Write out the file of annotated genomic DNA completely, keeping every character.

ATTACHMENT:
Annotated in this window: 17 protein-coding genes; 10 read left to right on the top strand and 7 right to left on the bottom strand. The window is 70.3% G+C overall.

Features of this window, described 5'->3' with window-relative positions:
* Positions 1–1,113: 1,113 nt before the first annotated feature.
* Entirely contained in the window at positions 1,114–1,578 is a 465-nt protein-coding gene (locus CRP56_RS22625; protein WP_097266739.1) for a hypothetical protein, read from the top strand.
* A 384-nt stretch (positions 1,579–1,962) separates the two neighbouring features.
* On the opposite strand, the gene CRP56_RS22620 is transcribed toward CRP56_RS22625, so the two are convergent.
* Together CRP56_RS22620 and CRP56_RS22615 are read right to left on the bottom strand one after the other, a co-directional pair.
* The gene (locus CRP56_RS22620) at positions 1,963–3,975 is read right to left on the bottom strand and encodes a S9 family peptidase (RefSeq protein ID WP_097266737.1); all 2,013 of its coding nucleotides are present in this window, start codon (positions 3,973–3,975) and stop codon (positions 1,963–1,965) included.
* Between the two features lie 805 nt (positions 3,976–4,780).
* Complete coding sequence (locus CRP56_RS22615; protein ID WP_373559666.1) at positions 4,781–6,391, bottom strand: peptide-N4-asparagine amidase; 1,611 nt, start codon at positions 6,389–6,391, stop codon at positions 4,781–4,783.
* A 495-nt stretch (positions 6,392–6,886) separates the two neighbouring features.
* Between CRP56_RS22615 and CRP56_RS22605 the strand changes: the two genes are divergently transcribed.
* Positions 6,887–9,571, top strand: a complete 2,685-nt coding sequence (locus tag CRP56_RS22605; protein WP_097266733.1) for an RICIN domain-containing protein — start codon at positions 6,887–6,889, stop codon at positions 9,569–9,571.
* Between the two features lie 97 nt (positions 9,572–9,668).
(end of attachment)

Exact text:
Annotated in this window: 17 protein-coding genes; 10 read left to right on the top strand and 7 right to left on the bottom strand. The window is 70.3% G+C overall.

Features of this window, described 5'->3' with window-relative positions:
* Positions 1–1,113: 1,113 nt before the first annotated feature.
* Entirely contained in the window at positions 1,114–1,578 is a 465-nt protein-coding gene (locus CRP56_RS22625; protein WP_097266739.1) for a hypothetical protein, read from the top strand.
* A 384-nt stretch (positions 1,579–1,962) separates the two neighbouring features.
* On the opposite strand, the gene CRP56_RS22620 is transcribed toward CRP56_RS22625, so the two are convergent.
* Together CRP56_RS22620 and CRP56_RS22615 are read right to left on the bottom strand one after the other, a co-directional pair.
* The gene (locus CRP56_RS22620) at positions 1,963–3,975 is read right to left on the bottom strand and encodes a S9 family peptidase (RefSeq protein ID WP_097266737.1); all 2,013 of its coding nucleotides are present in this window, start codon (positions 3,973–3,975) and stop codon (positions 1,963–1,965) included.
* Between the two features lie 805 nt (positions 3,976–4,780).
* Complete coding sequence (locus CRP56_RS22615; protein ID WP_373559666.1) at positions 4,781–6,391, bottom strand: peptide-N4-asparagine amidase; 1,611 nt, start codon at positions 6,389–6,391, stop codon at positions 4,781–4,783.
* A 495-nt stretch (positions 6,392–6,886) separates the two neighbouring features.
* Between CRP56_RS22615 and CRP56_RS22605 the strand changes: the two genes are divergently transcribed.
* Positions 6,887–9,571, top strand: a complete 2,685-nt coding sequence (locus tag CRP56_RS22605; protein WP_097266733.1) for an RICIN domain-containing protein — start codon at positions 6,887–6,889, stop codon at positions 9,569–9,571.
* Between the two features lie 97 nt (positions 9,572–9,668).